Uganda: Lack of Enforcement During Covid-19 Could Devastate Forests

Uganda’s dwindling forests.
Since the outbreak of COVID-19 in Uganda on March 20th, 2020, the country went under lockdown affecting institutional functioning.

Uganda’s forest sector is one area under the blink of collapse due to the outbreak of the pandemic, which is disrupting the forest law preservation enforcement system. Individuals are taking advantage of the situation by engaging in illegal forest activities that jeopardize the principal sustainable utilization of the resources.


In late March 2020, the COVID-19 Taskforce of Gulu City–which is at the middle of the charcoal transit movement to major urban centers in this country–passed a resolution restricting the movement of charcoal due to fear of transmission of the COVID-19 disease during the course of illegal transportation of the resources.

#StayHomeSafe campaigns by the Ministry of Health to help combat the spread of the disease, have increased the use of biomass energy–which constitutes over 80% of the energy mix of Uganda–by up to 50%. This has led to high market demand, and an increase in price and production which is inevitable in this situation.


The Presidential directive on the lockdown leaves room for cargo movement including transportation of forest produce, and with the forest law enforcement system under lockdown, eventually comes unregulated use and management of the resources.

The Ministerial Conference on African Forest Law Enforcement and Governance in 2003 in Yaoundé, Cameroon provided for good governance of forest resources by African states. Disruption and failure in forest governance system will lead to illegal and unsustainable utilization of the resources leading to socio-economic and ecological costs.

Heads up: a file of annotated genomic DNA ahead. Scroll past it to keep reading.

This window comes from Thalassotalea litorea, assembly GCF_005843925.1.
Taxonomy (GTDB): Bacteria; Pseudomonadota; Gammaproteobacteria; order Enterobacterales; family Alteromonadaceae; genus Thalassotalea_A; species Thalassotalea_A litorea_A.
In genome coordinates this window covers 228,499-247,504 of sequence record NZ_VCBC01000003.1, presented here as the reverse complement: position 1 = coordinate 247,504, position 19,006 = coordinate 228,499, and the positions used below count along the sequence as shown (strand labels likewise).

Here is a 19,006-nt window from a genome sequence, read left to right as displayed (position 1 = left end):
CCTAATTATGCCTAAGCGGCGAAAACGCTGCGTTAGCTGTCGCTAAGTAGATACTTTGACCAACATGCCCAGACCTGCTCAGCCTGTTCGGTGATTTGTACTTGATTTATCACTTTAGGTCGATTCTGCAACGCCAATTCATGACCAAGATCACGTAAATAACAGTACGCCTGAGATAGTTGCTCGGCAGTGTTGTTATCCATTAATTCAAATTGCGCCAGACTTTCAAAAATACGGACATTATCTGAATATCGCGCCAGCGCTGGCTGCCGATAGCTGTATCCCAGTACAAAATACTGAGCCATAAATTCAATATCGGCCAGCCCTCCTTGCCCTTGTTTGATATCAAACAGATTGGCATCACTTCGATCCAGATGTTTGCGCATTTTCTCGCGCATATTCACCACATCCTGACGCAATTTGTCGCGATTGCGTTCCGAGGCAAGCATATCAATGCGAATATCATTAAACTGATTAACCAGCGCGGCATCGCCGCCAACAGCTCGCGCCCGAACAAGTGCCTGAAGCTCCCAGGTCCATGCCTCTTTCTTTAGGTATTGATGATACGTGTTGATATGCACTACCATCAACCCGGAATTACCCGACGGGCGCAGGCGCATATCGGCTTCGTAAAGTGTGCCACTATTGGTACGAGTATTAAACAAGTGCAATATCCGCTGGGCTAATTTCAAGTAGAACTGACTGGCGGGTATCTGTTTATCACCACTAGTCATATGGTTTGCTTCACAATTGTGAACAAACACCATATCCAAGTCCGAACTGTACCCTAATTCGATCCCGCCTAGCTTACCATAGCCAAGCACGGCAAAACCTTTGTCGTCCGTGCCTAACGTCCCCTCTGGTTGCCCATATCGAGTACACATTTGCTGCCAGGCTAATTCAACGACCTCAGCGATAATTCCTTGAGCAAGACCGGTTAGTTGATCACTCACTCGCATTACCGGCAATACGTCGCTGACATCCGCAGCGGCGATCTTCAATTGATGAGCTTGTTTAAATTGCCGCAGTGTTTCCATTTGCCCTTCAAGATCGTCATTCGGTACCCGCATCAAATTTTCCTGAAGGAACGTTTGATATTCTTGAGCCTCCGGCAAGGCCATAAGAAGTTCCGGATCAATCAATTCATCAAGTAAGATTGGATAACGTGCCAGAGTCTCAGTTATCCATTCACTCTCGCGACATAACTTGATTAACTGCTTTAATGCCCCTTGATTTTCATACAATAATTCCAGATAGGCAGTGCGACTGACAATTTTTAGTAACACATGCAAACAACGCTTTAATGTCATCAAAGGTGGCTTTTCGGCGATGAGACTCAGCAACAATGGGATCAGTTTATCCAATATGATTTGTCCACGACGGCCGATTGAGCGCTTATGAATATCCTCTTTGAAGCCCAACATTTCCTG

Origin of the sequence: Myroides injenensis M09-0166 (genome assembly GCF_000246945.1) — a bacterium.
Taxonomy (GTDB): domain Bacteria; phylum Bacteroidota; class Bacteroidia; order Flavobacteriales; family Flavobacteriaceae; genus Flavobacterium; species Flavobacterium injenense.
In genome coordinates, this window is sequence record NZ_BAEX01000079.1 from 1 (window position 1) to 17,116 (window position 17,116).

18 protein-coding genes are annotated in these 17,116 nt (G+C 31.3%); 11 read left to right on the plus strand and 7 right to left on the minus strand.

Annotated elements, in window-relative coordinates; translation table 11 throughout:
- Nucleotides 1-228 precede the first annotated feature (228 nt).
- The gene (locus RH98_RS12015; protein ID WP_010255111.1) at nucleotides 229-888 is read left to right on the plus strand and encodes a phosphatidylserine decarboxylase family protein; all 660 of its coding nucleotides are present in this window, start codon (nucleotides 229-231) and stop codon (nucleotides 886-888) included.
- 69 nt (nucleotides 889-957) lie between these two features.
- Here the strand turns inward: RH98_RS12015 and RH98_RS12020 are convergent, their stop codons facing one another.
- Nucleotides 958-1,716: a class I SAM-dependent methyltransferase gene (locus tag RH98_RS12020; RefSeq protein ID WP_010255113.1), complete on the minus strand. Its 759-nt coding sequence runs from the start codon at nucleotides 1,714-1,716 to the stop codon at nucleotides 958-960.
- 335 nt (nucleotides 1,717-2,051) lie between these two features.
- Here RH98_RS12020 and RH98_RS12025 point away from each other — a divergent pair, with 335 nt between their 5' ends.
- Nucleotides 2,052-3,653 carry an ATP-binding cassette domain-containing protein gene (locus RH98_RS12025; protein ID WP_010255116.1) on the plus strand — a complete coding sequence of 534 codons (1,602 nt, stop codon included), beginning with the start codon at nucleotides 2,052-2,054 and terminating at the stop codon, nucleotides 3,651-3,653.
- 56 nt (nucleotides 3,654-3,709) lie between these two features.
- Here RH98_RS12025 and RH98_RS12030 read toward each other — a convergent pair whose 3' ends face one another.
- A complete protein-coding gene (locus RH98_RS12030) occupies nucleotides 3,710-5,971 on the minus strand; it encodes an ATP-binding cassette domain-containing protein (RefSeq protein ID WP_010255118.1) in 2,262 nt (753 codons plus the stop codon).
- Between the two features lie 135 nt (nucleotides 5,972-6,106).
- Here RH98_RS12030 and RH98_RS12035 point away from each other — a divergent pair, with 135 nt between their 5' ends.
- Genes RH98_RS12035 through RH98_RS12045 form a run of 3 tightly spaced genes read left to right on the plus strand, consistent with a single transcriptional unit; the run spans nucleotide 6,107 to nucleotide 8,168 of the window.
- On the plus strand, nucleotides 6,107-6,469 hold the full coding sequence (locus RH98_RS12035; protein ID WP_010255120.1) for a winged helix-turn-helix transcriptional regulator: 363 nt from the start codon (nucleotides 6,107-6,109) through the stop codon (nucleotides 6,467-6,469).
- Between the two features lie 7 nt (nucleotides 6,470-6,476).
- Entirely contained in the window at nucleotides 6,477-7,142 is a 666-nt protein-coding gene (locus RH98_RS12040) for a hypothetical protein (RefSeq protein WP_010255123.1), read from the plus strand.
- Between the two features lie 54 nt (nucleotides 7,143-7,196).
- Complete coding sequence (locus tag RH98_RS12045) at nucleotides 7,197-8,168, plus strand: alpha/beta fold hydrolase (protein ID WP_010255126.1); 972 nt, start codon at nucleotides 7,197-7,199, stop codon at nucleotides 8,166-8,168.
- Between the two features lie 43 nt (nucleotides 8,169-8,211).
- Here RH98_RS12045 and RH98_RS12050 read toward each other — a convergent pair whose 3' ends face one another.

This affects the country’s economy in the long run owing that opportunities such as revenues, the resource health and biodiversity sustainability could be tampered with.

In Uganda the forest sector is one of the primary contributors to the national economy, contributing up to 6% to the GDP. Before the outbreak of the disease, the sector had a number of challenges including institutional incapacity, law enforcement issues, governance, and pressure from the local poor depending on the forest products, but these have been regulated by stakeholder partnerships and coordinated law enforcement. However, since the outbreak of the disease, the functionality of the law enforcement system has fissured.


With the Presidential directive on the lockdown giving window for agricultural activities, tree planting in Uganda has been poorly appreciated. It’s estimated to be 28 times lower compared to harvesting ratio. This is partly because most local communities prefer use of indigenous trees for fuelwood compared to promoted fast growing exotic trees.


The economic crisis in Uganda caused by President Idi Amin’s regime in the 1970s and during the war with the Lord’s Resistance Army (LRA) has had enormous adverse impacts on forest resources. A case in point in the 1970s, the institutional disruption led to collapse of the Forest Department; it took several reforms to help revive the sector.


Between 2005 to 2015 there was high percentage forest cover lost compared to any other years in  Uganda’s history.

That era also covers the period of the war with the LRA and when about two million people had been confined in Internally Displaced Persons camps. The lack of enforcement as a result of the COVID-19 pandemic could create similar problems.

To date, the total percentage of forest cover in Uganda stands at 8% as compared to 24% in 1990. To avoid a recurrence of past scenarios of such economic crisis on forest resources, I recommend incorporation of forest law enforcement into the COVID-19 Taskforce to support integration of forest law enforcement and in addition, government should subsidize other energy costs to relieve pressure on the use of biomass.


Anywar Decimon

Environmentalist, Team Leader, Integrational Agenda on Climate Change (IGACC)
[email protected]  @DesmondAnywar

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